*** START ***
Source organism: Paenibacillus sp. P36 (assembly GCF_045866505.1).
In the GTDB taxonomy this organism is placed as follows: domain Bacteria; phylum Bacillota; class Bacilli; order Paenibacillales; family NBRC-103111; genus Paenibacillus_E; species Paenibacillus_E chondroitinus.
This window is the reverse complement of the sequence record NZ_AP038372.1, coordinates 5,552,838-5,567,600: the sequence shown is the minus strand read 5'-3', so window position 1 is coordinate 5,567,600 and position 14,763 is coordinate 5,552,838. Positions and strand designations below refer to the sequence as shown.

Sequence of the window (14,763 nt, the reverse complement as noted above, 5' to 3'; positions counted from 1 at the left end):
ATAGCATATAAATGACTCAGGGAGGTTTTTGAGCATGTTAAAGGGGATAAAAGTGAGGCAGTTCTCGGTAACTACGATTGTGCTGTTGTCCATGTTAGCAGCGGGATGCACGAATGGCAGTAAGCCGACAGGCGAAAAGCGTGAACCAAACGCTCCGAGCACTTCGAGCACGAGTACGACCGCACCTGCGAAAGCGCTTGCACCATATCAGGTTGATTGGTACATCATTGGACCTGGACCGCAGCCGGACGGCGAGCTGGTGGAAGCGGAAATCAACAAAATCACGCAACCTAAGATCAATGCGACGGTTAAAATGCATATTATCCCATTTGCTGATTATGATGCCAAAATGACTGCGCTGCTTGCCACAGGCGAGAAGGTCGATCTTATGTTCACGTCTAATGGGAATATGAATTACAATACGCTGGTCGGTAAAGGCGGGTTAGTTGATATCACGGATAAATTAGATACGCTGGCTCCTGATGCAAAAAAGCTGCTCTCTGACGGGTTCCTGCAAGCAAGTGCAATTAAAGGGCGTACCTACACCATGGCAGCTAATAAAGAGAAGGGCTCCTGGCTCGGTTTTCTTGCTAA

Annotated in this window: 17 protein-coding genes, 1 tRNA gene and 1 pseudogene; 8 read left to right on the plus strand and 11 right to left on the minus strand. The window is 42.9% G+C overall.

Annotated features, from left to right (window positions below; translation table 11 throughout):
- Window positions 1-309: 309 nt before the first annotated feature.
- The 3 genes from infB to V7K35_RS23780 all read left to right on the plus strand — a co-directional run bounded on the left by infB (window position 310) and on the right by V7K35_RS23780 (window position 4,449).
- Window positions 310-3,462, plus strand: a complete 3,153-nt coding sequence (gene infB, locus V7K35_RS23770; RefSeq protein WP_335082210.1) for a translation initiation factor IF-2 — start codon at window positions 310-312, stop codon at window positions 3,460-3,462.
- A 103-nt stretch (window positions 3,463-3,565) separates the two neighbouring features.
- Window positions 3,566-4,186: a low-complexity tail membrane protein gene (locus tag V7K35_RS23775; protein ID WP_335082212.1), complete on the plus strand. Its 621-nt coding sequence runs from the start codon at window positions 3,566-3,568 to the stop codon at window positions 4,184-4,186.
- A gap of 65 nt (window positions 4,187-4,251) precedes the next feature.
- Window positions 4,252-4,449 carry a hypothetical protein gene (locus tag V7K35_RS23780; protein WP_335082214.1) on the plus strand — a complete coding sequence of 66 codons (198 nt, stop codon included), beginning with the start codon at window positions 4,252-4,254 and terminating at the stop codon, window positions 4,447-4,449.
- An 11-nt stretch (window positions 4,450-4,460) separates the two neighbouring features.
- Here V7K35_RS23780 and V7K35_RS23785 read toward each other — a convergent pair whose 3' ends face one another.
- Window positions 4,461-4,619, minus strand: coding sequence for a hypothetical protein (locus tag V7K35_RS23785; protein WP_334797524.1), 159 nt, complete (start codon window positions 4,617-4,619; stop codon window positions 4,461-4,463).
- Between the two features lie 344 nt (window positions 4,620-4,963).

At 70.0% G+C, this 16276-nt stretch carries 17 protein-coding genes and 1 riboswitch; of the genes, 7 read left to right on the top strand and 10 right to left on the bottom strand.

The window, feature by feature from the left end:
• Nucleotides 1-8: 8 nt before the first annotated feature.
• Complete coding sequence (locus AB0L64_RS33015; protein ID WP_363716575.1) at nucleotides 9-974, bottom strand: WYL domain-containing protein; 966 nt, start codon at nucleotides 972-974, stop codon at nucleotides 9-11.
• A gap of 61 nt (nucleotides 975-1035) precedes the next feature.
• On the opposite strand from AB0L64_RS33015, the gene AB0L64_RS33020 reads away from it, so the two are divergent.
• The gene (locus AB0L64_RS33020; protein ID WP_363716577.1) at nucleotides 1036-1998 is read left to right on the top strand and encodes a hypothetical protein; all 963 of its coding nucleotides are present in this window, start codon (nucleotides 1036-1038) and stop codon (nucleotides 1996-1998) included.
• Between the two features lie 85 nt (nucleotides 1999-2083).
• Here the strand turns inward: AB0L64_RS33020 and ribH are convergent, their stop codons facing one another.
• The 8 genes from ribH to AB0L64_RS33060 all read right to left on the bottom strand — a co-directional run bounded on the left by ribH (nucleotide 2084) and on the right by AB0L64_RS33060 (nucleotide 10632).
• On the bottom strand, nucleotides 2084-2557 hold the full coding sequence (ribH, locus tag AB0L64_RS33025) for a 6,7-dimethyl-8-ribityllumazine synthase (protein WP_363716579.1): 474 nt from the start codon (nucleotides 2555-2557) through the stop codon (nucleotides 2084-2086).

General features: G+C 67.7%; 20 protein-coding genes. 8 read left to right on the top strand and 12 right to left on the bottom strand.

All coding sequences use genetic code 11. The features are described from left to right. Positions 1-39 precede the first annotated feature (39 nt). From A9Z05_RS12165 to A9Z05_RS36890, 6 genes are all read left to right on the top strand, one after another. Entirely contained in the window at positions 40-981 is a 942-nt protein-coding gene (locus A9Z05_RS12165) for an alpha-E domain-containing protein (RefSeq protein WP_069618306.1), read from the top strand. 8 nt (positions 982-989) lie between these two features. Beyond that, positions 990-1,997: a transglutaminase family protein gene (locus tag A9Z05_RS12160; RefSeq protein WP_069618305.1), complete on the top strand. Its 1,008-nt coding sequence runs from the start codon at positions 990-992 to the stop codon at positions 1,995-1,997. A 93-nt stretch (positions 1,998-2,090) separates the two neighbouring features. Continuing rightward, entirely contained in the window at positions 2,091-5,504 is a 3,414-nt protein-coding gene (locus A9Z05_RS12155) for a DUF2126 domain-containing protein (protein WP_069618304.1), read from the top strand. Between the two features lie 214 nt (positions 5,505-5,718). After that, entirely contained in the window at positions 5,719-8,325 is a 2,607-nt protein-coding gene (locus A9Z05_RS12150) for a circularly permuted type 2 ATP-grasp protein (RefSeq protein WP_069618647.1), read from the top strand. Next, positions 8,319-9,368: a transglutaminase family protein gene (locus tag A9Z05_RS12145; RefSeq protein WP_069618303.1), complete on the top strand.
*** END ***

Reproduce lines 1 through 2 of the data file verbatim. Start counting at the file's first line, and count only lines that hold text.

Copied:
Source organism: Paenibacillus sp. P36 (assembly GCF_045866505.1).
In the GTDB taxonomy this organism is placed as follows: domain Bacteria; phylum Bacillota; class Bacilli; order Paenibacillales; family NBRC-103111; genus Paenibacillus_E; species Paenibacillus_E chondroitinus.